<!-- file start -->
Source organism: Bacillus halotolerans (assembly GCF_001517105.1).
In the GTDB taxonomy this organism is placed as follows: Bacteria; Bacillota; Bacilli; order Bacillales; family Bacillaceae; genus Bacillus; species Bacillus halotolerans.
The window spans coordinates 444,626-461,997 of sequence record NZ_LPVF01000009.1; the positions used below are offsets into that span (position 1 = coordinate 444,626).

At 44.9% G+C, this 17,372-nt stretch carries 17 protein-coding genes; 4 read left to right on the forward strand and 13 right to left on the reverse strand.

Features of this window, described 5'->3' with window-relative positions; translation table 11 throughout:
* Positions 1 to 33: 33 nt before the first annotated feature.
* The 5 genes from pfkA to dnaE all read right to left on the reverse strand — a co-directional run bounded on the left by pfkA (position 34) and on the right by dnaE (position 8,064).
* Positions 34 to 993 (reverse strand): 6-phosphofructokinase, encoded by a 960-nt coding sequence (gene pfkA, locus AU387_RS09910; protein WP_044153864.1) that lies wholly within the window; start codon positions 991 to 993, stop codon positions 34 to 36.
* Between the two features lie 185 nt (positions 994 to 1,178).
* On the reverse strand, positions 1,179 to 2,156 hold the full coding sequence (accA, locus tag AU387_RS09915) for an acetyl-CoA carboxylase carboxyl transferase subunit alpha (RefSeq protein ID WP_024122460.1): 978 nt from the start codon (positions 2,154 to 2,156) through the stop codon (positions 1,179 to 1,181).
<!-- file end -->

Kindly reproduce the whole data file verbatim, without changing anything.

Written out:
Source organism: Bacillus halotolerans (assembly GCF_001517105.1).
In the GTDB taxonomy this organism is placed as follows: Bacteria; Bacillota; Bacilli; order Bacillales; family Bacillaceae; genus Bacillus; species Bacillus halotolerans.
The window spans coordinates 444,626-461,997 of sequence record NZ_LPVF01000009.1; the positions used below are offsets into that span (position 1 = coordinate 444,626).

At 44.9% G+C, this 17,372-nt stretch carries 17 protein-coding genes; 4 read left to right on the forward strand and 13 right to left on the reverse strand.

Features of this window, described 5'->3' with window-relative positions; translation table 11 throughout:
* Positions 1 to 33: 33 nt before the first annotated feature.
* The 5 genes from pfkA to dnaE all read right to left on the reverse strand — a co-directional run bounded on the left by pfkA (position 34) and on the right by dnaE (position 8,064).
* Positions 34 to 993 (reverse strand): 6-phosphofructokinase, encoded by a 960-nt coding sequence (gene pfkA, locus AU387_RS09910; protein WP_044153864.1) that lies wholly within the window; start codon positions 991 to 993, stop codon positions 34 to 36.
* Between the two features lie 185 nt (positions 994 to 1,178).
* On the reverse strand, positions 1,179 to 2,156 hold the full coding sequence (accA, locus tag AU387_RS09915) for an acetyl-CoA carboxylase carboxyl transferase subunit alpha (RefSeq protein ID WP_024122460.1): 978 nt from the start codon (positions 2,154 to 2,156) through the stop codon (positions 1,179 to 1,181).